The right lessons

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The right lessons

After the landslide victory of the ruling Democratic Party (DP) over opposition parties in Wednesday’s parliamentary elections, the DP has enough seats to pass the so-called fast-track legislation bill. Its new strength — 163 seats for constituencies plus 17 proportional representative seats in the 300-seat National Assembly — will allow the party to pass any bills, in fact, except for a Constitutional amendment. The DP has achieved an unprecedented feat by winning four national elections in a row: the 2016 legislative elections, the 2017 presidential by-election and the 2018 local elections.

Many political analysts attribute the DP’s success to the weakness of the main opposition United Future Party (UFP) and the government’s handling of the coronavirus outbreak. They say repeated policy mistakes were overshadowed by the Moon Jae-in administration’s success in tackling the Covid-19 outbreak. Many voters were unhappy with the government for a slew of policy flops before the outbreak.

The government’s performance over the last three years gets mixed appraisals. The government pressed ahead with many unrealistic policies on the economic, political and security fronts. As the Blue House kept a strong grip on the administration, controversy continued over its suspicious appointments based on ideology and nominees’ personal affiliation with Moon. Yet the Blue House turned deaf ears to disgruntlement and brushed it off as an attempt to shake the government.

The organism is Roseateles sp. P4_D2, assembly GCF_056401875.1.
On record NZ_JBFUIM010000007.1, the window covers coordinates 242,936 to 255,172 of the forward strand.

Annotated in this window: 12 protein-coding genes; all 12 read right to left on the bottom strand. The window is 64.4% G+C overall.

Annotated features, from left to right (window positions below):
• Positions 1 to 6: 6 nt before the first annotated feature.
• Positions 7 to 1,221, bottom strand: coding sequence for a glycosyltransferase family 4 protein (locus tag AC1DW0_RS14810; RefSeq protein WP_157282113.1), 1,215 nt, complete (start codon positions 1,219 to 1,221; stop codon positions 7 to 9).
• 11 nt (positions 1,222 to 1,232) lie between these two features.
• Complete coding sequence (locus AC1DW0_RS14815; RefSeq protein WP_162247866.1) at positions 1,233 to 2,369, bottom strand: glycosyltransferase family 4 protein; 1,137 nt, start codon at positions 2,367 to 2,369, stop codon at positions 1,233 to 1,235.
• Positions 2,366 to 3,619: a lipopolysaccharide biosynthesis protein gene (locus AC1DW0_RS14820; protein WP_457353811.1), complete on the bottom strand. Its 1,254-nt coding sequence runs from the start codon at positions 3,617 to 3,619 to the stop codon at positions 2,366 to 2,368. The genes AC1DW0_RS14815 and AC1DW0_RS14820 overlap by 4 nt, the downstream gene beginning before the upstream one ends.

The government’s ability to lead the nation faces a real test. If it believes this victory is public approval of its domineering style, it will make a major mistake. Despite all the jubilation it felt after winning a majority in parliamentary elections in 2004, the ruling Uri Party perished soon afterward because of its legislative overreach and internal conflicts.

The nation is on a cliff’s edge. People’s livelihoods are getting worse, our young generation is frustrated with a lack of jobs, and our birthrate and suicide rates are the highest ever. North Korea’s missile threats continue. The regional and ideological divisions revealed in the election will not be narrowed soon. The ruling party must reflect what it has done so far and go back to the beginning.

Power translates into responsibility. The government must avoid arrogance. Instead of showing off its new-found strength, it must cooperate with opposition parties. If it only listens to what it wants to, it cannot forge a new future for the people. Its decisive victory does not necessarily mean approval for its arrogance in the past. It must take a new path toward cooperation and harmony.

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